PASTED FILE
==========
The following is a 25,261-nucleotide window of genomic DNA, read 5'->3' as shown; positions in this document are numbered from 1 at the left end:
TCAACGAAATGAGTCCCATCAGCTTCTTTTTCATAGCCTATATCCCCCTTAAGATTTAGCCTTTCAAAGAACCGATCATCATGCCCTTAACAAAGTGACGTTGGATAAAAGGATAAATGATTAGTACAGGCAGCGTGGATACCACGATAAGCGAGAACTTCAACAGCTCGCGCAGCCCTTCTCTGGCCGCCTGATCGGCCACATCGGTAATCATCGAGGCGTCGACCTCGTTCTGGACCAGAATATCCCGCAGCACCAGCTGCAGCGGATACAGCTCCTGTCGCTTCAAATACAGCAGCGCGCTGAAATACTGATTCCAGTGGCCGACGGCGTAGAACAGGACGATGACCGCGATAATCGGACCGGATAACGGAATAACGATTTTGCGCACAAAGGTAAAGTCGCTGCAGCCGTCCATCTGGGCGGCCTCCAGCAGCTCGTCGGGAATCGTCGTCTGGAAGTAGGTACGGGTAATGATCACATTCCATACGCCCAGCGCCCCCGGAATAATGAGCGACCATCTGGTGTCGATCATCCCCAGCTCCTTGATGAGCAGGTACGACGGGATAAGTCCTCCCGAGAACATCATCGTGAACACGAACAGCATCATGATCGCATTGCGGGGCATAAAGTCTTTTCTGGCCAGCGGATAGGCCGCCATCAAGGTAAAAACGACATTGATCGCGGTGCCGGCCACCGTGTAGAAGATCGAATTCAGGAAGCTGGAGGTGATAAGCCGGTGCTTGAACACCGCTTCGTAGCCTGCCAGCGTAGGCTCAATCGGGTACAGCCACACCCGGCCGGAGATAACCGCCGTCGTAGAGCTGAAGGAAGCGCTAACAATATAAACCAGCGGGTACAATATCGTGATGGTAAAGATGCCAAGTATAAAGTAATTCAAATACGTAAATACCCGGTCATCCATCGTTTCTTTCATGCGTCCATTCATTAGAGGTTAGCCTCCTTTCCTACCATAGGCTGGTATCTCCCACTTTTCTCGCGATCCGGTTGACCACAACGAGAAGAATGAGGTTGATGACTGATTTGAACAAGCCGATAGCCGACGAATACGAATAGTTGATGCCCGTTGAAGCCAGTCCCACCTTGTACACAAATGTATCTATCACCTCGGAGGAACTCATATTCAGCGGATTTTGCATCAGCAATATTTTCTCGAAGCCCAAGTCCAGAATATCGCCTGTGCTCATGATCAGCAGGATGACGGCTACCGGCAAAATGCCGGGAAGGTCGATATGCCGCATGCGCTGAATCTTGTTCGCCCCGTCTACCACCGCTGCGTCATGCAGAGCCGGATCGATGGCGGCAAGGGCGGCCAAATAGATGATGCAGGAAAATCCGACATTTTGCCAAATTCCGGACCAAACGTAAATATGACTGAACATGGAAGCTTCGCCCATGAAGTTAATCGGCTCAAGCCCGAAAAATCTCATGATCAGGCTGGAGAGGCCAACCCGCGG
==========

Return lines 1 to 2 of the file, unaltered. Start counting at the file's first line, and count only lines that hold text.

The following is a 25,261-nucleotide window of genomic DNA, read 5'->3' as shown; positions in this document are numbered from 1 at the left end:
TCAACGAAATGAGTCCCATCAGCTTCTTTTTCATAGCCTATATCCCCCTTAAGATTTAGCCTTTCAAAGAACCGATCATCATGCCCTTAACAAAGTGACGTTGGATAAAAGGATAAATGATTAGTACAGGCAGCGTGGATACCACGATAAGCGAGAACTTCAACAGCTCGCGCAGCCCTTCTCTGGCCGCCTGATCGGCCACATCGGTAATCATCGAGGCGTCGACCTCGTTCTGGACCAGAATATCCCGCAGCACCAGCTGCAGCGGATACAGCTCCTGTCGCTTCAAATACAGCAGCGCGCTGAAATACTGATTCCAGTGGCCGACGGCGTAGAACAGGACGATGACCGCGATAATCGGACCGGATAACGGAATAACGATTTTGCGCACAAAGGTAAAGTCGCTGCAGCCGTCCATCTGGGCGGCCTCCAGCAGCTCGTCGGGAATCGTCGTCTGGAAGTAGGTACGGGTAATGATCACATTCCATACGCCCAGCGCCCCCGGAATAATGAGCGACCATCTGGTGTCGATCATCCCCAGCTCCTTGATGAGCAGGTACGACGGGATAAGTCCTCCCGAGAACATCATCGTGAACACGAACAGCATCATGATCGCATTGCGGGGCATAAAGTCTTTTCTGGCCAGCGGATAGGCCGCCATCAAGGTAAAAACGACATTGATCGCGGTGCCGGCCACCGTGTAGAAGATCGAATTCAGGAAGCTGGAGGTGATAAGCCGGTGCTTGAACACCGCTTCGTAGCCTGCCAGCGTAGGCTCAATCGGGTACAGCCACACCCGGCCGGAGATAACCGCCGTCGTAGAGCTGAAGGAAGCGCTAACAATATAAACCAGCGGGTACAATATCGTGATGGTAAAGATGCCAAGTATAAAGTAATTCAAATACGTAAATACCCGGTCATCCATCGTTTCTTTCATGCGTCCATTCATTAGAGGTTAGCCTCCTTTCCTACCATAGGCTGGTATCTCCCACTTTTCTCGCGATCCGGTTGACCACAACGAGAAGAATGAGGTTGATGACTGATTTGAACAAGCCGATAGCCGACGAATACGAATAGTTGATGCCCGTTGAAGCCAGTCCCACCTTGTACACAAATGTATCTATCACCTCGGAGGAACTCATATTCAGCGGATTTTGCATCAGCAATATTTTCTCGAAGCCCAAGTCCAGAATATCGCCTGTGCTCATGATCAGCAGGATGACGGCTACCGGCAAAATGCCGGGAAGGTCGATATGCCGCATGCGCTGAATCTTGTTCGCCCCGTCTACCACCGCTGCGTCATGCAGAGCCGGATCGATGGCGGCAAGGGCGGCCAAATAGATGATGCAGGAAAATCCGACATTTTGCCAAATTCCGGACCAAACGTAAATATGACTGAACATGGAAGCTTCGCCCATGAAGTTAATCGGCTCAAGCCCGAAAAATCTCATGATCAGGCTGGAGAGGCCAACCCGCGG